Something stinks around here, and it looks like the Powers That Be are scrambling to keep anyone from identifying the source of the stench.
For those just tuning in, tonight’s VTDigger brings us the happy tidings of an agreement between federal prosecutors and Bill Stenger, one of the defendants in the EB-5 fraud case. The two sides have agreed on what evidence will be presented in Stenger’s case… and in exchange, Stenger’s lawyers won’t force a whole bunch of well-connected Vermonters to testify under oath.
See, Stenger’s defense had argued that state officials knew about the fraud long before it was publicly revealed and did nothing to stop it. Given the contents of a recent document dump, it’s clear that Team Shumlin knew a great deal and did their best to keep it under the rug. So their appearances under oath would have been at least embarrassing and perhaps incriminating.
The Vermonters in question include former governor Peter Shumlin and at least five top officials in his administration. They would have taken the stand next week, so this deal is a last-minute reprieve for these worthies. And yet another roadblock in the path of public disclosure. This fraud goes back at least a decade, and we’ve still only seen the faint outlines of official complicity.
Imagine, just for shits and giggles, Shumlin takes the stand and his testimony is at odds with the evidentiary record. Or he ducks the questions and pleads the Fifth. Not a good look, that.
The deal with Stenger seems to have come about in a New York minute. Digger:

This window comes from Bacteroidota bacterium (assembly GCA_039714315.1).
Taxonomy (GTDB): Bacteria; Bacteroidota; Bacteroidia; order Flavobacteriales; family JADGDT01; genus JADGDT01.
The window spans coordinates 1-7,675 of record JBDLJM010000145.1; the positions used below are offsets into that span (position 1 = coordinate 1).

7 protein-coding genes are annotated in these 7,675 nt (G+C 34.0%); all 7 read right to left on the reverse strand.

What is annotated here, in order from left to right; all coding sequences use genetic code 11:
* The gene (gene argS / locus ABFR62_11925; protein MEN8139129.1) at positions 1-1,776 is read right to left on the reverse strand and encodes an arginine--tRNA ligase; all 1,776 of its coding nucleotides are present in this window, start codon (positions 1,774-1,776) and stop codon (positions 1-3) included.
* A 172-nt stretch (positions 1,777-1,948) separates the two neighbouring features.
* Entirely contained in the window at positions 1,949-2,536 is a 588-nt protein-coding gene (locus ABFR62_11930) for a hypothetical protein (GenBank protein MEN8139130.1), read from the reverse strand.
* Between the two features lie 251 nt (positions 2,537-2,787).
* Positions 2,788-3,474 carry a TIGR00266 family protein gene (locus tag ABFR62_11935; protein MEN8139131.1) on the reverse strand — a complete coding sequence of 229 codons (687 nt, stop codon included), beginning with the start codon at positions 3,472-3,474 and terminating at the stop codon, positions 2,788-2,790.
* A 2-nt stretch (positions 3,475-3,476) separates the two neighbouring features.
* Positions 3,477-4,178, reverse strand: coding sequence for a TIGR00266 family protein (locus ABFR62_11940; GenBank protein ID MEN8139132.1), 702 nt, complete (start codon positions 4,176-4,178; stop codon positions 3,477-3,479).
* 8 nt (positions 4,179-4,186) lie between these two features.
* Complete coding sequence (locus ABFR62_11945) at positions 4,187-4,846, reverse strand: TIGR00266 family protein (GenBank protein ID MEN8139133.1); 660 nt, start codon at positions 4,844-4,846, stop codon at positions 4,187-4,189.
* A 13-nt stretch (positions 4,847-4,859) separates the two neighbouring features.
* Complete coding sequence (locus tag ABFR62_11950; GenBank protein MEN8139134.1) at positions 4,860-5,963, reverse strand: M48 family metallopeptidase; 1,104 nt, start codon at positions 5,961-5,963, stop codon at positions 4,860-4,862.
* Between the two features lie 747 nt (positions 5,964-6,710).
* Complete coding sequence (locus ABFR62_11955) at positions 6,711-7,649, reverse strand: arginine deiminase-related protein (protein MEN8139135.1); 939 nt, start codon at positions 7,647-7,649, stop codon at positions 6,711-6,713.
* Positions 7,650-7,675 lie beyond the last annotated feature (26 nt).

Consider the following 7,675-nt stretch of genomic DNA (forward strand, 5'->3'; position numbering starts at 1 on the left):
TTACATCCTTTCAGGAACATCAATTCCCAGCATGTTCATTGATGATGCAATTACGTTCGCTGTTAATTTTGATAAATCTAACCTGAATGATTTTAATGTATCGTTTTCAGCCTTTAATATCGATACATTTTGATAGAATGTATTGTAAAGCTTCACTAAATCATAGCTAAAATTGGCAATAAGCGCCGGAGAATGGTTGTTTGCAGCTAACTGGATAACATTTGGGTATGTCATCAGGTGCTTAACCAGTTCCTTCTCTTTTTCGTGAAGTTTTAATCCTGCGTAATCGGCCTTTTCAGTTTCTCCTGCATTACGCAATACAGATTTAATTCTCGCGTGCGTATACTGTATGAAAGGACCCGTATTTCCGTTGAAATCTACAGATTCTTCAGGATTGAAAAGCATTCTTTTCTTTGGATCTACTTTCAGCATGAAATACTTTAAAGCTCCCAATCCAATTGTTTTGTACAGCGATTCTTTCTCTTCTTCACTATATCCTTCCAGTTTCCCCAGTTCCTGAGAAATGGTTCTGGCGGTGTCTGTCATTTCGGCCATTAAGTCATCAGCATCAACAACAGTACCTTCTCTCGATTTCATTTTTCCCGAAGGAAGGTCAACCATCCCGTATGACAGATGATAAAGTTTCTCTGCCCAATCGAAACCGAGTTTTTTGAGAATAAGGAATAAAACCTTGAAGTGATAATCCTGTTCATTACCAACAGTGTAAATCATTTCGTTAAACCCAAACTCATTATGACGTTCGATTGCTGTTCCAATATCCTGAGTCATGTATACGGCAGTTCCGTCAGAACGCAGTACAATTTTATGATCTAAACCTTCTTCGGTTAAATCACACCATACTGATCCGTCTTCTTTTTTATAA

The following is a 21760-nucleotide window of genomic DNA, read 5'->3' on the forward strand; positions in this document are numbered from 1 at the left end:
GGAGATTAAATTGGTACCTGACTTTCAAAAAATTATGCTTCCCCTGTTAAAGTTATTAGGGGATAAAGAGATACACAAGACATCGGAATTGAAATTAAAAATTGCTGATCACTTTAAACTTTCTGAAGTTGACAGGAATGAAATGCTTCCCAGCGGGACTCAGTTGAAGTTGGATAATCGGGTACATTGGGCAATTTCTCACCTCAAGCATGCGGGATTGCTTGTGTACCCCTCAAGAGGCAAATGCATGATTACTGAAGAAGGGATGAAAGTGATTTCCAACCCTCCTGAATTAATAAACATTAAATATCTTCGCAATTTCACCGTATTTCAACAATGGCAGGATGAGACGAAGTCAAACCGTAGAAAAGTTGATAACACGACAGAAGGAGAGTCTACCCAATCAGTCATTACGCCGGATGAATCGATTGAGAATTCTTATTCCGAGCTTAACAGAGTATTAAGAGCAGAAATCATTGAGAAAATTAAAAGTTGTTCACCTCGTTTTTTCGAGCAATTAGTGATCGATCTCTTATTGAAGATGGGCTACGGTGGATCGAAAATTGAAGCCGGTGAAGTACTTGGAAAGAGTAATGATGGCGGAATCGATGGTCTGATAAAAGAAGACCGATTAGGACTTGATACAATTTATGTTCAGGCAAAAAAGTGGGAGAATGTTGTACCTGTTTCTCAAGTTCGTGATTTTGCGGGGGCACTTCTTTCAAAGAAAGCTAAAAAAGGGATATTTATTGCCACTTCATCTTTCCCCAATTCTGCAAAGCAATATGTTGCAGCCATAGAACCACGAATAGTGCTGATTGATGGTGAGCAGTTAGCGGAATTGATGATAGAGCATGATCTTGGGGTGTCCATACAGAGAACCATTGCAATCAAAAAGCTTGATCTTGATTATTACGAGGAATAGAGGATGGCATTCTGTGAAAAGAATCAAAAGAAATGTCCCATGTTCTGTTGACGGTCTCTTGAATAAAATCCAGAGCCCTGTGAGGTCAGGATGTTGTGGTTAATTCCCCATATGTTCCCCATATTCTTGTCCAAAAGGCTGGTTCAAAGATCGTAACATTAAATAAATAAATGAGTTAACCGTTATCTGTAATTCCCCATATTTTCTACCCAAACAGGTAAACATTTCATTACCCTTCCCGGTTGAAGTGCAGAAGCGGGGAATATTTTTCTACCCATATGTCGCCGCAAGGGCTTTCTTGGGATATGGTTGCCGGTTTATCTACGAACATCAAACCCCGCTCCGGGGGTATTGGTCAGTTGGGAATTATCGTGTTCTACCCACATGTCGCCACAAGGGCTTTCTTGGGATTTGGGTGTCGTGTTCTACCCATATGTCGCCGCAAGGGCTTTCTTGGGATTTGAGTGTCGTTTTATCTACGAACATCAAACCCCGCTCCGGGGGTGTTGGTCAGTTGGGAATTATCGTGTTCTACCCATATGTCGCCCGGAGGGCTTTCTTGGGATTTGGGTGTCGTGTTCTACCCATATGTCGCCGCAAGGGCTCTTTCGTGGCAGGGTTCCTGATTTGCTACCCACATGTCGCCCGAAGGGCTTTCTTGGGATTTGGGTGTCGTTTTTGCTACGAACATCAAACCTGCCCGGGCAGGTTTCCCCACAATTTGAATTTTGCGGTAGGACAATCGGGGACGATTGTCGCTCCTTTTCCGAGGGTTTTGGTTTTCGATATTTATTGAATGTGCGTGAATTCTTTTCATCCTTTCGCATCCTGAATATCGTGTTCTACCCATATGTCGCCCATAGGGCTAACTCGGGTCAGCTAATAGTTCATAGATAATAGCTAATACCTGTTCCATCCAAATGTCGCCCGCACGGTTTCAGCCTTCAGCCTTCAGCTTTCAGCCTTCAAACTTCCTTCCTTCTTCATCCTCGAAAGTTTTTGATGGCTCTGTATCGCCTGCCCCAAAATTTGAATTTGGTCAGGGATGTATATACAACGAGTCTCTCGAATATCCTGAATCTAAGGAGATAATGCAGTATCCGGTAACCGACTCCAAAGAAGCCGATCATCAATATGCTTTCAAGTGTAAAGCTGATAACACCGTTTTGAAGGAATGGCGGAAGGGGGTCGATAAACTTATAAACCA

The agreement Monday follows a hearing Thursday in which the prosecutors and Stenger’s attorneys did not appear likely to reach any accord on evidence, and instead, the lawyers laid out their plans for moving forward to the two-week hearing.
That’s remarkably quick. Less than two business days quick. A lot quicker than any normal court proceeding.
Ya think there were powerful people out there who wanted that public testimony quashed? You betcha.
Now, federal prosecutors aren’t at the beck and call of Vermont officials and ex-officials. But they do serve at the pleasure of the President, who belongs to the same party as Shumlin.
As does the patron saint of Vermont politics, Sen. Patrick Leahy. Vermont’s very senior senator has been a loud and consistent booster of the EB-5 program. He has frequently touted the program in general and the Vermont projects in particular. He is also the senior member of the Senate Judiciary Committee, which oversees the Justice Department and all the U.S. Attorneys.
So let’s say the responsible (heh) officials in the Shumlin administration knew the EB-5 thing was a crock. Do you think they kept that information from Leahy and just let him blithely go on promoting a deal they knew to be fraudulent? Do you think that Leahy didn’t avail himself of every opportunity to be briefed on the progress of the Vermont projects?
There’s no visible fire, but there’s a hell of a lot of smoke. So I pose the question: What did Pat Leahy know, and when did he know it?
And I don’t think it’s an unreasonable question to ask.
Did Leahy act in Washington to protect his Democratic allies? Was he worried about where their testimony might lead?
Does the Stenger deal make it less likely that we’ll ever get answers to these questions?
Yep. And that stinks.